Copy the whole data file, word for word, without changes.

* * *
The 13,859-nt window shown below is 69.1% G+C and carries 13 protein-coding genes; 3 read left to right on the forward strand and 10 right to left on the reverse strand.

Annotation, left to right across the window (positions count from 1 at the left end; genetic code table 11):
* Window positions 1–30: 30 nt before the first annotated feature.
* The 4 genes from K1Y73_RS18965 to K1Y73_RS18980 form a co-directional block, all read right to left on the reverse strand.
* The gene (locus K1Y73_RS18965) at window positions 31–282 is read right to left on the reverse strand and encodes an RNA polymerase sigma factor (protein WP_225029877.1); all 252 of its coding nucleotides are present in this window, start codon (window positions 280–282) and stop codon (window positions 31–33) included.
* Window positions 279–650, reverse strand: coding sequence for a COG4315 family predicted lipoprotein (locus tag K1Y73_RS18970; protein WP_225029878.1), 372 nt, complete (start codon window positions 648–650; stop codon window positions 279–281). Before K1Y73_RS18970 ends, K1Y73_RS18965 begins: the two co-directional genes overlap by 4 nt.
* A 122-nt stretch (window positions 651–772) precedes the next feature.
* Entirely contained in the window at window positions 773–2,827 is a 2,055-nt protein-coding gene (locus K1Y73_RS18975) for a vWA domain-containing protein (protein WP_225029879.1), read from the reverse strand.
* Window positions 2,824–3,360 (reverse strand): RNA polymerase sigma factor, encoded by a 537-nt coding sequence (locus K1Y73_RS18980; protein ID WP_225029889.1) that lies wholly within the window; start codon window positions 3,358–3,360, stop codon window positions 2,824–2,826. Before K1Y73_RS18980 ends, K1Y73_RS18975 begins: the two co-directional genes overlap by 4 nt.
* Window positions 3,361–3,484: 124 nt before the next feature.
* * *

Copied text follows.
The 13,859-nt window shown below is 69.1% G+C and carries 13 protein-coding genes; 3 read left to right on the forward strand and 10 right to left on the reverse strand.

Annotation, left to right across the window (positions count from 1 at the left end; genetic code table 11):
* Window positions 1–30: 30 nt before the first annotated feature.
* The 4 genes from K1Y73_RS18965 to K1Y73_RS18980 form a co-directional block, all read right to left on the reverse strand.
* The gene (locus K1Y73_RS18965) at window positions 31–282 is read right to left on the reverse strand and encodes an RNA polymerase sigma factor (protein WP_225029877.1); all 252 of its coding nucleotides are present in this window, start codon (window positions 280–282) and stop codon (window positions 31–33) included.
* Window positions 279–650, reverse strand: coding sequence for a COG4315 family predicted lipoprotein (locus tag K1Y73_RS18970; protein WP_225029878.1), 372 nt, complete (start codon window positions 648–650; stop codon window positions 279–281). Before K1Y73_RS18970 ends, K1Y73_RS18965 begins: the two co-directional genes overlap by 4 nt.
* A 122-nt stretch (window positions 651–772) precedes the next feature.
* Entirely contained in the window at window positions 773–2,827 is a 2,055-nt protein-coding gene (locus K1Y73_RS18975) for a vWA domain-containing protein (protein WP_225029879.1), read from the reverse strand.
* Window positions 2,824–3,360 (reverse strand): RNA polymerase sigma factor, encoded by a 537-nt coding sequence (locus K1Y73_RS18980; protein ID WP_225029889.1) that lies wholly within the window; start codon window positions 3,358–3,360, stop codon window positions 2,824–2,826. Before K1Y73_RS18980 ends, K1Y73_RS18975 begins: the two co-directional genes overlap by 4 nt.
* Window positions 3,361–3,484: 124 nt before the next feature.